Friday, December 24, 2021

Why Was December So Mild? A Look Into January

Check out the upper level pattern in November. The red areas are high pressure. Blue areas low pressure. Notice how progressive the storms systems were. Temperatures were colder than normal. No definitive regions of high pressure (blocks) locking in a long stretch of cold or warm. 

The last week of November showed no Pacific ridge locking this pattern into place.  Look at the low over Alaska and the low off the east coast. 

Around that time, the Pacific was giving us signals of warmth for December.  Here is the long range outlook I published on November 23rd

The SOI (southern oscillation index) was signaling, around the same time, the same warmth with brief cooler interruptions. 

The actual upper level pattern started to change in early December. Western Pacific ridge was popping.  All of this develops in a response to the La Nina background state. BLUE REGION in the middle

By the second week of December, the low retreated into Canada. The Pacific ridge and east coast ridge was building.


By the middle of December, two separate high pressure ridges developed.  The main ridge over the northern Pacific.  The other over the eastern US with a western trough.

The third week of December featured the strengthening Pacific ridge as the eastern US ridge shifted south.


December as a whole shows each ridge dominating the pattern.

Look how the daily temperatures progressive throughout the month. A few brief colder intrusions but nothing sustainable. 

As of this writing on Christmas Eve, the pattern still shows the HUGE Pacific ridge not budging as the SE ridge settles in.

What does this mean overall?  Milder temps continue through the remainder of the month. Models show the SE ridge weakening a bit as we head into January. 

Overall our confidence in increasing for a dominant panhandle storm track in January.  This would feature rain/snow mix type systems from Oklahoma then northeast into the Ohio Valley.

December 2021 has only a trace of snow!  Only two other Decembers have had just a trace of snow.  1931 and 1923.  Just for fun, what was the final winter snowfall after snow totals under 8" through the end of December?

Tuesday, December 14, 2021

Deadly December Tornado Outbreak Recap

The clean up continues across the south after Saturday's deadly tornado outbreak.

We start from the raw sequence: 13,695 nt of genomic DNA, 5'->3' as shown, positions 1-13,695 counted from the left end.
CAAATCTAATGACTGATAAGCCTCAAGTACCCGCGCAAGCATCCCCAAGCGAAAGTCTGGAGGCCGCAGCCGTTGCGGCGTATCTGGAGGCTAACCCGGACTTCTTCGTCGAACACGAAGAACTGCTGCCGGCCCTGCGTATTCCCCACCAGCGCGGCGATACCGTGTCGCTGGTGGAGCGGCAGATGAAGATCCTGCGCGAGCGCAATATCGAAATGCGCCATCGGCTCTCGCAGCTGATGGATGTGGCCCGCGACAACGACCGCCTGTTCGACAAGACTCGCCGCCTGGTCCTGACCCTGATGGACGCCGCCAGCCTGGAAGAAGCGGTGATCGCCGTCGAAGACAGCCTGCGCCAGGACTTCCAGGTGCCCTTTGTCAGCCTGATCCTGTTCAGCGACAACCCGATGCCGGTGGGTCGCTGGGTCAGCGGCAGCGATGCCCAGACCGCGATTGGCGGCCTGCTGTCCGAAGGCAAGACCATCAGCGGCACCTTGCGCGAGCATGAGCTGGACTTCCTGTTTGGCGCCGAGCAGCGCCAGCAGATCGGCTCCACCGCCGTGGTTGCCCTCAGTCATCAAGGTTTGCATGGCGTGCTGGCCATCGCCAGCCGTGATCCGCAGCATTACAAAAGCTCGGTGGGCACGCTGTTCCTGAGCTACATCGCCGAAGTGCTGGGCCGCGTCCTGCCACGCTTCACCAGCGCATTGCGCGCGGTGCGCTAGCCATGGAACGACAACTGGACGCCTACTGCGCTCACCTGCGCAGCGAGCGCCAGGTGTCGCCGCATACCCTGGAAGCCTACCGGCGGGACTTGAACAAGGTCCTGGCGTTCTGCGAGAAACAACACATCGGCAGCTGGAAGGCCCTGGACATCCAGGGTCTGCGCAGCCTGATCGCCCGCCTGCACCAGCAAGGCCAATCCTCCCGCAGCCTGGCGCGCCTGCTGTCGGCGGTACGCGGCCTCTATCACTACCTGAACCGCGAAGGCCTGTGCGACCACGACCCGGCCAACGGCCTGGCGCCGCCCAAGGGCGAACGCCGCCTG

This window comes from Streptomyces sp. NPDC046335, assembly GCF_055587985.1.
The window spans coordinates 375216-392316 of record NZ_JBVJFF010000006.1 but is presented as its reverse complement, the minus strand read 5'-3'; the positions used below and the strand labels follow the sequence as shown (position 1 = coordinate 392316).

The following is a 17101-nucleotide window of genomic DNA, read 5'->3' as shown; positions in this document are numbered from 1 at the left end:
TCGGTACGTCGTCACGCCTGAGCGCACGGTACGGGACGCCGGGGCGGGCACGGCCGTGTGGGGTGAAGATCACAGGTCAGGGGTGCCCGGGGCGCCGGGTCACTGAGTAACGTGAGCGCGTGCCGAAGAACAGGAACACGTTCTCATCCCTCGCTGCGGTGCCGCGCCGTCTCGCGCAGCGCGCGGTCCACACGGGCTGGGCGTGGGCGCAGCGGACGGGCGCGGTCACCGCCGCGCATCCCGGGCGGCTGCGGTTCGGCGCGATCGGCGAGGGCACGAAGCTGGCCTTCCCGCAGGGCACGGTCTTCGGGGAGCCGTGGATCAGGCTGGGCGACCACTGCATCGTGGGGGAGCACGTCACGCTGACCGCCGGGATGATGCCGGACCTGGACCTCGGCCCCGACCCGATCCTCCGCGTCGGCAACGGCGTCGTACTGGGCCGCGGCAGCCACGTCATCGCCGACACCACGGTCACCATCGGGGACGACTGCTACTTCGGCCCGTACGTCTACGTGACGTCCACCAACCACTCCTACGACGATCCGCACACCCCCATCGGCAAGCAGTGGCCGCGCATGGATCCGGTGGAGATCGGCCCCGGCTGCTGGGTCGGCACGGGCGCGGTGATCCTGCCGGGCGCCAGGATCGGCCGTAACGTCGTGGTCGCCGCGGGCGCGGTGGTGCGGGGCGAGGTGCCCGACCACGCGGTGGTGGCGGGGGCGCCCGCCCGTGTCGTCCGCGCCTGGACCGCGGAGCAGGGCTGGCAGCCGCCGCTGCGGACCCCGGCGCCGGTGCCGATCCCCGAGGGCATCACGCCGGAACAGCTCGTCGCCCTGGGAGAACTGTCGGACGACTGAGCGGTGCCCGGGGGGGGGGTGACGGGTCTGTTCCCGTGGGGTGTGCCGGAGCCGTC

people lost their lives as 71 tornadoes hit after dark between  December 10 and 11 across parts of 4 states. This LINK HERE lists multiple resources on the damage assessments.

More than 48 hours prior to the event, the Storm Prediction Center started to plant the seeds of potential severe weather.

By Friday, the SPC narrowed and upgraded their outlook from Enhanced to Moderate:

Chicago NWS graphic below shows the HUGE differences in temperature.

The severe storm parameters were present. Graph from NWS Little Rock, AR.

Storms were building in the distance.  Notice the sunshine ahead of the storms. This can create a false sense of security.

Nathan Scott, Little Rock, AR

Look at the wide variation in weather occurring simultaneously on December 10-11.  Winter weather watches across the upper midwest.  Rapidly deteriorating conditions in the south as the line of severe storms tracked east.  Notice the tornado watches/warnings in red.

This line which evolved into two separate lines produced large scale damage from western Ohio to southern Arkansas.

Meteorologists at the SPC and the various other NWS offices across the central US did an amazing job in giving advanced warning. Look at the accuracy of the outlook vs the tornado reports.

Total path exceeded 200 miles

This outbreak could end up breaking the tornado track record set back in 1925

For perspective, here is a map of the tornado outbreak in April 1974

More details will be forthcoming on the strength of the tornadoes. Here is the list and locations of ALL EF4 & EF5 tornadoes.  The last EF5 was May 2013.

Tuesday, December 07, 2021

December Warmth is Coming. So When Did We Know?